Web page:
You know the stereotype of the, “ze’s always wanted to be X ever since ze was a little child.” You know it and you’ve always been envious of it. Wouldn’t it be a dream to know WHAT you’ve always wanted to do, to pursue it, and to have a job that feeds your daily passion? Every moment at work a joy!
We knew one person in high school who was like that. She had a specific all-consuming passion that she’d had since she was three years old. It drove her. She got a fancy high school degree, a solid undergraduate degree, and got into graduate school at the best program in the world for her field for her area of interest.
But within her larger passion, she didn’t end up doing her dissertation on her passion subset. Apparently everybody shares her passion subset. Like getting an English degree on Shakespeare or Jane Austen or something. Instead she did her dissertation on obscure author X, related to the obscure author area of her thesis adviser.
She married a man that we, frankly, disapprove of. He has made her cry on multiple inappropriate occasions and snipes at her in public. He’s a jerk. We also heard him say once that he had no intention of moving cities for her job. He’d moved for graduate school and that was enough, thankyouverymuch. His bachelor’s degree is pretty portable, so it’s not like he’d be making impossible sacrifices.
We lost touch… but after working as a post-doc/lecturer at fancy graduate school for a couple of years, and having a passel of babies… she did a stint as a high school teacher… and now is trying to get freelance editing work.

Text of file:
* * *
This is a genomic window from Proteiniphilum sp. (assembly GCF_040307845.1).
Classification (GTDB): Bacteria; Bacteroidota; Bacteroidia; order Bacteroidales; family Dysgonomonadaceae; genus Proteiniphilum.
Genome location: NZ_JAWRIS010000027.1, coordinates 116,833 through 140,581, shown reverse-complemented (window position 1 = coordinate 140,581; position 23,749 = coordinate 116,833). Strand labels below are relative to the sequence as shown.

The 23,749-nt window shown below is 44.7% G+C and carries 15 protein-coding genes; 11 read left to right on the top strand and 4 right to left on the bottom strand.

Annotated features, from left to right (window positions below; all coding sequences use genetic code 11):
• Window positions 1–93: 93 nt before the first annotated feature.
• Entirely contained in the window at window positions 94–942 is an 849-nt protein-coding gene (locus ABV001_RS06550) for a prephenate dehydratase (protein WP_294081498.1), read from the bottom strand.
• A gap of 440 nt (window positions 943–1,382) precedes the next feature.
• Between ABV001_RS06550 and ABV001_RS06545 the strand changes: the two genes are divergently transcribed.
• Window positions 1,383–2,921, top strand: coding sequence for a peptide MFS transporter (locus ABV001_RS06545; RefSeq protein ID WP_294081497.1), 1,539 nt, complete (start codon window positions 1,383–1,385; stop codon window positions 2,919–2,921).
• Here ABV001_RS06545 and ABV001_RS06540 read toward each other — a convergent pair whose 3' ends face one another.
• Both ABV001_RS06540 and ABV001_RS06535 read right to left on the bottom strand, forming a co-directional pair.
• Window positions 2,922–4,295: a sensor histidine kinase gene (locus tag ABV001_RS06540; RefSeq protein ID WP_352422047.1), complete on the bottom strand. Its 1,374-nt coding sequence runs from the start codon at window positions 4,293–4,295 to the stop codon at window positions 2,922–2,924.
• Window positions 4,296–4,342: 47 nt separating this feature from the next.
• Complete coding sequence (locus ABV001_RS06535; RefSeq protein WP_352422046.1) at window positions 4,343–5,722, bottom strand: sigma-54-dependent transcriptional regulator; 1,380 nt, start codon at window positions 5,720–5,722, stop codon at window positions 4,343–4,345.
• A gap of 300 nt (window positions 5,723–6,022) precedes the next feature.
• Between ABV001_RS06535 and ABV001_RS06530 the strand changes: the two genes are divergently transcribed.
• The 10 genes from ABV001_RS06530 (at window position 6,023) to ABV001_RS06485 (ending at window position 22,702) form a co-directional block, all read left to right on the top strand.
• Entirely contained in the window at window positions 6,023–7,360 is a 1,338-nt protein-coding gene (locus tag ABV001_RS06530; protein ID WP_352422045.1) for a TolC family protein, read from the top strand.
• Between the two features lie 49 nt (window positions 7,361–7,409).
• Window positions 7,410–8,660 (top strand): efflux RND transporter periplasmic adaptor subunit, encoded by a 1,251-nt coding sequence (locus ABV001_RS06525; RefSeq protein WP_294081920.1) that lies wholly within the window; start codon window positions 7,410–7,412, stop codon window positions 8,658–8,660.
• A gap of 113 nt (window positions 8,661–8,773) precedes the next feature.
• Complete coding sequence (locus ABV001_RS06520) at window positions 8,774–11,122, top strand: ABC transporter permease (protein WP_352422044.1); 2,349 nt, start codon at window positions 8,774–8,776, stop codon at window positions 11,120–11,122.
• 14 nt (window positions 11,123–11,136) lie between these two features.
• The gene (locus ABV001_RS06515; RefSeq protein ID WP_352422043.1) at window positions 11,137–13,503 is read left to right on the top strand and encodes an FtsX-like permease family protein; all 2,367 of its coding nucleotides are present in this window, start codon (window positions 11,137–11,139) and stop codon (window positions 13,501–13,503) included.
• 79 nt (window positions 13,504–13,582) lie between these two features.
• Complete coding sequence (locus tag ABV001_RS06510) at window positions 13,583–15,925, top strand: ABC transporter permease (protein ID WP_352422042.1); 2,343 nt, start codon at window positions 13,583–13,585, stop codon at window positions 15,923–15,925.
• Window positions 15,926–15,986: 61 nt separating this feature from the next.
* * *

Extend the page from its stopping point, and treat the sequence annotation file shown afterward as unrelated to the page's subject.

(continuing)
None of this has anything to do with her passion. Did graduate school kill her passion? Did her husband manage to kill her self-esteem? Did she decide babies were more important than career? We don’t know. She might be happy, but given what an emotionally abusive jerk her husband was the last time we saw them together, we kind of doubt it.
We hope that someday she gets to do something involving her passion again. Maybe not being a professor traveling from archive to archive… but maybe as a communicator sharing her joy with young three year olds as intense as she once was. Writing children’s books… working for an archive or museum… something. Maybe after the kids are in school…
I know of one other person with an all consuming passion… movies. He’s in pharmaceutical sales now and keeps movies as a hobby. Even though he lives in Southern California.
And yet, many of our friends who had no driving all-consuming passion growing up are doing amazing things that they just sort of fell into. Several are now independently wealthy. Many are entrepreneurs. Some have degrees in things they discovered in college. Some enjoy high salaries and flexible work weeks. Some work for game design companies combining multiple interests… maybe not writing the great American novel, but coming up with plots and dialogue for children’s video games. Things they’d never thought about at the age of three.
Maybe passions are better left for hobbies, and it’s ok for work to be interesting and stimulating, but not all-consuming.
Do you know anybody with an all-consuming passion where it worked out?